MLH1, MSH2, MSH6, PMS2, and EPCAM germline mutations are associated with Lynch syndrome (previously called hereditary non-polyposis colorectal cancer, HNPCC). Lynch syndrome is an autosomal dominant condition estimated to cause 2-5% of all colorectal cancer. It is associated with a significantly increased risk for colorectal cancer (up to 82% lifetime risk), uterine/endometrial cancer (25-60% lifetime risk in women), stomach cancer (6-13% lifetime risk), ovarian cancer (4-12% lifetime risk in women), and prostate cancer (up to 2 fold).55,56 Risk for cancer of the small bowel, hepatobiliary tract, upper urinary tract (including transitional cell carcinoma of the renal pelvis), brain, and sebaceous glands may also be elevated.25-29

NBN and RAD51D are genes involved in the Fanconi anemia (FA)-BRCA pathway, critical for DNA repair by homologous recombination, and interact in vivo with BRCA1 and/or BRCA2.30-32 Mutations in these genes are associated with an increased risk for female breast cancer.32-34  The ovarian cancer risk associated with mutations in RAD51D has been estimated to be up to 10-12%.35-37 NBN and RAD51D have more recently been associated an increased risk of prostate cancer.38,39  NBN is associated with a rare autosomal recessive disorder that affects multiple body systems. 

PALB2 germline mutations have been associated with an increased lifetime risk for pancreatic cancer, breast cancer (female and male), and Fanconi anemia type N (FA-N). Familial pancreatic and/or breast cancer due to PALB2 mutations is inherited in an autosomal dominant pattern, while FA-N is a rare autosomal recessive condition affecting multiple body systems. Females with a PALB2 mutation have a 2- to 4-fold increase in risk for breast cancer.40,41  A 2014 article concluded that in the context of a strong family history, mutations in PALB2 may be associated with up to a 58% risk of female breast cancer. Without a family history, the risk for female breast cancer was estimated to be 33% (the difference attributed to genetic and/or environmental modifiers).42  Studies have identified PALB2 mutations in 1-3% of families with pancreatic cancer; however, the exact lifetime pancreatic cancer risk has not yet been established.43-44 Recent studies have shown an increased risk for ovarian cancer. 18,45  Prostate cancer has also been reported.46

TP53 is a tumor suppressor gene, and germline mutations within it are associated with Li-Fraumeni syndrome (LFS). An individual carrying a TP53 mutation has a 21-49% risk of developing cancer by age 30 and a lifetime cancer risk of 68-93%.47 The most common tumor types observed in LFS families include soft tissue and osteosarcomas, breast cancer, brain tumors (including astrocytomas, glioblastomas, medulloblastomas and choroid plexus carcinomas), and adrenocortical carcinoma (ACC); other cancers, including colorectal, gastric, ovarian, pancreatic, prostate, and renal, have also been reported.48-50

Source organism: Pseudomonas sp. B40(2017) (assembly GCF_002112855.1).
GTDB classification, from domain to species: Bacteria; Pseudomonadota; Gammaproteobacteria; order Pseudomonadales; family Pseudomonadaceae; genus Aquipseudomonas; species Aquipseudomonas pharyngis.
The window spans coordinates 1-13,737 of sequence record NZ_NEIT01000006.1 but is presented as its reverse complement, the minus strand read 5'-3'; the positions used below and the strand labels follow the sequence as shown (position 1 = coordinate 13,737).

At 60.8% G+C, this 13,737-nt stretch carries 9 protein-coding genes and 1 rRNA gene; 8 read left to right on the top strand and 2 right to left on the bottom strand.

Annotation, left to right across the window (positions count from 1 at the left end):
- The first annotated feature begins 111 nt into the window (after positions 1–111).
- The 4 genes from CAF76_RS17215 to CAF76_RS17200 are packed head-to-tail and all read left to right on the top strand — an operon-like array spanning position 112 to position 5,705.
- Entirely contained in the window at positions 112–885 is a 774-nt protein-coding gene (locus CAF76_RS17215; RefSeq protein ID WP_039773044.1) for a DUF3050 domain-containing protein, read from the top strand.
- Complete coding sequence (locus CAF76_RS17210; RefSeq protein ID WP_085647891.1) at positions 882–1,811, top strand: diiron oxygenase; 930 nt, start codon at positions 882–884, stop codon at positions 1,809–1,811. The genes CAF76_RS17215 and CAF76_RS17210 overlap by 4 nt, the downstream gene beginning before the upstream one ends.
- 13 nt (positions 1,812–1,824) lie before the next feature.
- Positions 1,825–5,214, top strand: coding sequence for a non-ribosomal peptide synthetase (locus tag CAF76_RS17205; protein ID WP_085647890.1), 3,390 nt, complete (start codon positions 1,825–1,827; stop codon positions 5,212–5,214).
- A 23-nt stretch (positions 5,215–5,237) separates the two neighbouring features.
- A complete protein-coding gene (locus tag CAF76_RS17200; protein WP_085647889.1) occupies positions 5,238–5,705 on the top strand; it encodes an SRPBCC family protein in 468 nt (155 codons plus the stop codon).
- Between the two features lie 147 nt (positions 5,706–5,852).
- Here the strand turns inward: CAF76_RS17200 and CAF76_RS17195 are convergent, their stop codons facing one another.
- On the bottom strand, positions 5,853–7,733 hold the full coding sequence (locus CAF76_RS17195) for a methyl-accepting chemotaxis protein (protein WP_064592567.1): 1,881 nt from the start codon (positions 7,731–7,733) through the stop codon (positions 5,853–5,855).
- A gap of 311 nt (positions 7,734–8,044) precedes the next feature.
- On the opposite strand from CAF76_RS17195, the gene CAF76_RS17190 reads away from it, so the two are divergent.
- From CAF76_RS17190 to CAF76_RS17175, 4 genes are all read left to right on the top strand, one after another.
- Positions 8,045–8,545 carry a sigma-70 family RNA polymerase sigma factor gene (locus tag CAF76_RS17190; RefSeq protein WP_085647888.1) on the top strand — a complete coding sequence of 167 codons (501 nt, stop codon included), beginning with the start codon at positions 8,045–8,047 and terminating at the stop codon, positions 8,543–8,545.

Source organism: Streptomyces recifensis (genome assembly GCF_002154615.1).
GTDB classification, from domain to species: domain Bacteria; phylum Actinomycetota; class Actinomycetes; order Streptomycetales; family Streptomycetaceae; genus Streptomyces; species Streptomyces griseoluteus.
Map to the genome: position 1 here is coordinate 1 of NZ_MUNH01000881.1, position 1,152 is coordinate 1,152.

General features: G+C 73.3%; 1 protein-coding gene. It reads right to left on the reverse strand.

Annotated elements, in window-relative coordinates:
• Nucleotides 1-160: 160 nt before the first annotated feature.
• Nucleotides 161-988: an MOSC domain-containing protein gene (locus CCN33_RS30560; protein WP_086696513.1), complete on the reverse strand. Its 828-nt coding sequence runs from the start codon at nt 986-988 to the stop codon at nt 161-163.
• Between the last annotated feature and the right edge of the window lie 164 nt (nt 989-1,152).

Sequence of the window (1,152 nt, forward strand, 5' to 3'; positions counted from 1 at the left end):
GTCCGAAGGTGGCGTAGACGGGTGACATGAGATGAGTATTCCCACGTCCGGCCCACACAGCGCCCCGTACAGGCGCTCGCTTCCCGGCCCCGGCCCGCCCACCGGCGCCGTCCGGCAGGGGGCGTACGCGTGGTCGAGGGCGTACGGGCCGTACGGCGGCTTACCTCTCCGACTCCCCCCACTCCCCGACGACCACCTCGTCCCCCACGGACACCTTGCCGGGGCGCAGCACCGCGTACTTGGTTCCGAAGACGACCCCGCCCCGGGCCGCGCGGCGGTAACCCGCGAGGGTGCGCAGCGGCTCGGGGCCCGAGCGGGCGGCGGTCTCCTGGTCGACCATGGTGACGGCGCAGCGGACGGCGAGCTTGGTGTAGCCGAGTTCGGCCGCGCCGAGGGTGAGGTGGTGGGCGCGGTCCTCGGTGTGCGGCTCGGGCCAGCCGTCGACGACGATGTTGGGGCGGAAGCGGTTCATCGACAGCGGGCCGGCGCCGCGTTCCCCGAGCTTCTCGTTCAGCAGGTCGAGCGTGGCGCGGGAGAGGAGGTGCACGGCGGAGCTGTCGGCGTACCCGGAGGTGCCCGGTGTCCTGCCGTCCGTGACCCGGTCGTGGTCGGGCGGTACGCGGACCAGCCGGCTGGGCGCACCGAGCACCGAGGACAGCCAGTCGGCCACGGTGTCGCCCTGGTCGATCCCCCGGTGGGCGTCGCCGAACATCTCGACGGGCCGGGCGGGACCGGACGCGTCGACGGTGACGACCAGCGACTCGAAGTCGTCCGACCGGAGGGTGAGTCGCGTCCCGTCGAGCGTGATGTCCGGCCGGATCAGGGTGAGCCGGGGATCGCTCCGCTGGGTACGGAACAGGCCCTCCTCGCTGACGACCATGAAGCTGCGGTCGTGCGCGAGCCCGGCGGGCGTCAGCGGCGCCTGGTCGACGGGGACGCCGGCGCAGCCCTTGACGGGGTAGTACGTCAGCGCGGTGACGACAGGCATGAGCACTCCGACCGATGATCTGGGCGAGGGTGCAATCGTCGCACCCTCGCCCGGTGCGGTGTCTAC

Testing Benefits & Indication 

Indications for Testing

ProstateNext may be appropriate in the following situations, combined with common red flags for hereditary cancer:

  • Early-onset prostate cancer (diagnosed <40 years of age)
  • Multiple primary cancers in one person (e.g. prostate and male breast cancer)
  • Personal history of prostate cancer and 1 or more family members* with breast cancer (diagnosed <50 years of age) and/or invasive ovarian cancer
  • Personal history of prostate cancer and 2 family members* with breast, pancreatic, or prostate cancer
    *On the same side of family

Common Red Flags for Hereditary Cancer:

  • Cancer diagnosed at a younger age than expected for the general population (≤ 50 years, for most cancers)
  • Cancer diagnosed across generations, and in multiple generations within a family, especially when diagnosed younger than average
  • Individual with multiple primary cancers (either in paired organs or in different organs)
  • A pattern of cancer in the family that is typical of a known cancer predisposition syndrome (e.g. colon and uterine cancer in Lynch syndrome, or breast and pancreatic cancer with PALB2 mutations) 

The American Society of Clinical Oncology (ASCO) recommends that genetic testing be offered to individuals with suspected inherited (genetic) cancer risk in situations where test results can be interpreted, and when they affect medical management of the patient. It is sufficient for cancer risk assessment to evaluate genes of established clinical utility that are suggested by the patient’s personal and/or family history. 51-54

Benefits of Testing:
Identifying patients with an inherited susceptibility for certain cancers can help with medical management and risk assessment. For example, this information can:

  • Modify cancer surveillance options and age of initial screening
  • Suggest specific early screening measures (e.g. begin prostate cancer screening at 40 years old, in addition to self and clinical male breast exams at 35 years old with BRCA2 mutations)
  • Clarify and stratify personal and familial cancer risks, based on gene-specific cancer associations (e.g. risk for colon, stomach, and small bowel cancer with MLH1 mutations)
  • Offer treatment guidance (e.g. avoidance of radiation-based treatment methods for individuals with a TP53 mutation)
  • Identify other at-risk family members
  • Provide guidance with new gene-specific treatment options and risk reduction measures as they emerge

 

Test Description